Cachepots are decorative flower pots that are used to cover a plain or unsightly garden or flower pot. They can add color and beauty to flower pots, and be decorative accents in and of themselves.
Today in our continuing discussion of the types of garden pots and containers you’re likely to find at your favorite home and garden store, I’m answering the question, “What is a cachepot?”
Cachepots (pronounced: CASH-pohs) are decorative flower pots or containers. They can be made from any materials, but are likely to be made from glass, ceramic or metal.
The two in the photo above are in my personal collection. The one with green images screen printed on it is made of ceramic, and the white one is pressed hobnail glass. Below is a photo of an African violet in a metal cachepot decorated with screen printing. As you can see, cachepots can be quite beautiful!
How to Use a Cachepot
The trick to using cachepots is to use them as outer sleeves. Think of your cachepot like gift wrap; it’s meant to be decorative rather than functional.
Cachepots typically aren’t used as the primary plant container. That’s because most lack drainage holes. Without drainage holes, water can build up inside the soil and smother your plants. Even a little over watering can rot a plant if the water can’t drain away.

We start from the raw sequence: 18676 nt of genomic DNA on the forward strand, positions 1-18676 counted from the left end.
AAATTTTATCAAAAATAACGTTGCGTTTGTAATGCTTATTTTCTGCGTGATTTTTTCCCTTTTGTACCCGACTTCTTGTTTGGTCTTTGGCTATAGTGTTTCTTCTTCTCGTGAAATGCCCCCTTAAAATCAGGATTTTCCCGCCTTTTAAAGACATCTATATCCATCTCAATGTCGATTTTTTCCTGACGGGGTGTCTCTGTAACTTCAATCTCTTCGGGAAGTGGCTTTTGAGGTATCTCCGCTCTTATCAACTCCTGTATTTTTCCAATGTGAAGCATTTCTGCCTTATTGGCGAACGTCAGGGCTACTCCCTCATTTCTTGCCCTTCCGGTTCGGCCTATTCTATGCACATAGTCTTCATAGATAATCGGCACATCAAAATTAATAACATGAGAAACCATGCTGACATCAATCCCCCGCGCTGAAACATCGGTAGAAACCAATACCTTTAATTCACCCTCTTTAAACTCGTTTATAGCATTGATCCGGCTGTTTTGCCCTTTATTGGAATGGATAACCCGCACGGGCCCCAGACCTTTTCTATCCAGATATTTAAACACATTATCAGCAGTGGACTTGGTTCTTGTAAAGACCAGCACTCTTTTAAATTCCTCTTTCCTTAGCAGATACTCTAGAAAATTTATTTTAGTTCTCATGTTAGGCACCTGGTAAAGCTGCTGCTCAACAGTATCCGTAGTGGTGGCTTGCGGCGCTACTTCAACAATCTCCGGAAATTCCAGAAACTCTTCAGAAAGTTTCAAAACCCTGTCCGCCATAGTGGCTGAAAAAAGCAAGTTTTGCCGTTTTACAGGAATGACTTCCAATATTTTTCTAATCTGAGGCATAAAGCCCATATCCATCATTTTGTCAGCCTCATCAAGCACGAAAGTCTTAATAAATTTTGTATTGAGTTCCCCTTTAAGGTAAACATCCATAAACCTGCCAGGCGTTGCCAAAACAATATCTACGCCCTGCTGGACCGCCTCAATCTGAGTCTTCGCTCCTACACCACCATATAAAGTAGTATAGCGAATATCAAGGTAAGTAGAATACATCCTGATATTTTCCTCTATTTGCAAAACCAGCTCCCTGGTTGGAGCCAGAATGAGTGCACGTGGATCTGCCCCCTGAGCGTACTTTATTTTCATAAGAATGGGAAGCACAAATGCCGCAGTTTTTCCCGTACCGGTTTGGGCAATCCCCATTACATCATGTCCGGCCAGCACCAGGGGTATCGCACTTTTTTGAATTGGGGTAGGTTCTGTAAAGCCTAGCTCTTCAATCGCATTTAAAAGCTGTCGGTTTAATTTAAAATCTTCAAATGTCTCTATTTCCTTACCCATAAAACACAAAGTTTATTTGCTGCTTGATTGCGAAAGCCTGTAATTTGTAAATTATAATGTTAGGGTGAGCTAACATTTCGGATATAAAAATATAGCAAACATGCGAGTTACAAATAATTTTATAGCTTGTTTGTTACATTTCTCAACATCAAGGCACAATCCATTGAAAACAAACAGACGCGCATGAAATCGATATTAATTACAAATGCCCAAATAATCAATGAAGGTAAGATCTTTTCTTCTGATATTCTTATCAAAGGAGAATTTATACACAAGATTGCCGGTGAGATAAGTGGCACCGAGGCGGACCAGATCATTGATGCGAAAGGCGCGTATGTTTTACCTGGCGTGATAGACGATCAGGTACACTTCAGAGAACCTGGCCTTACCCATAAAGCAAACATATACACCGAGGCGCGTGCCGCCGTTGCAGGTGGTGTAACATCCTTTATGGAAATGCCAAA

Cachepots also lack any kind of porosity, so air cannot move into the container. Clay or terra cotta pots have the greatest porosity, and allow air and moisture to move between the soil and air and vice versa. Plastic pots have large drainage holes in the bottom and near the sides at the base, which allows water to flow out or back in. Cachepots lack any kind of drainage.
A cachepot or decorative flower pot can be easily swapped if you move a plant from one room to another because your house plant isn’t planted right in the cachepot. The cachepot itself stays clean, and you just slip it off from around the plastic container and pot a new plastic container inside.
So that’s what the funny word, “cachepot” means. It’s a decorative flower pot or container. Choose what you love and display them proudly.
More articles in this series on garden pots and containers:
Jeanne Grunert is a certified Virginia Master Gardener and the author of several gardening books. Her garden articles, photographs, and interviews have been featured in The Herb Companion, Virginia Gardener, and Cultivate, the magazine of the National Farm Bureau. She is the founder of The Christian Herbalists group and a popular local lecturer on culinary herbs and herbs for health, raised bed gardening, and horticulture therapy.
[…] and white petunias. Note that I’ve planted them in a plastic container which slips inside the decorative ceramic pot. This ensures that water drains out. During a heavy rainstorm, I can pull the pots out and let them […]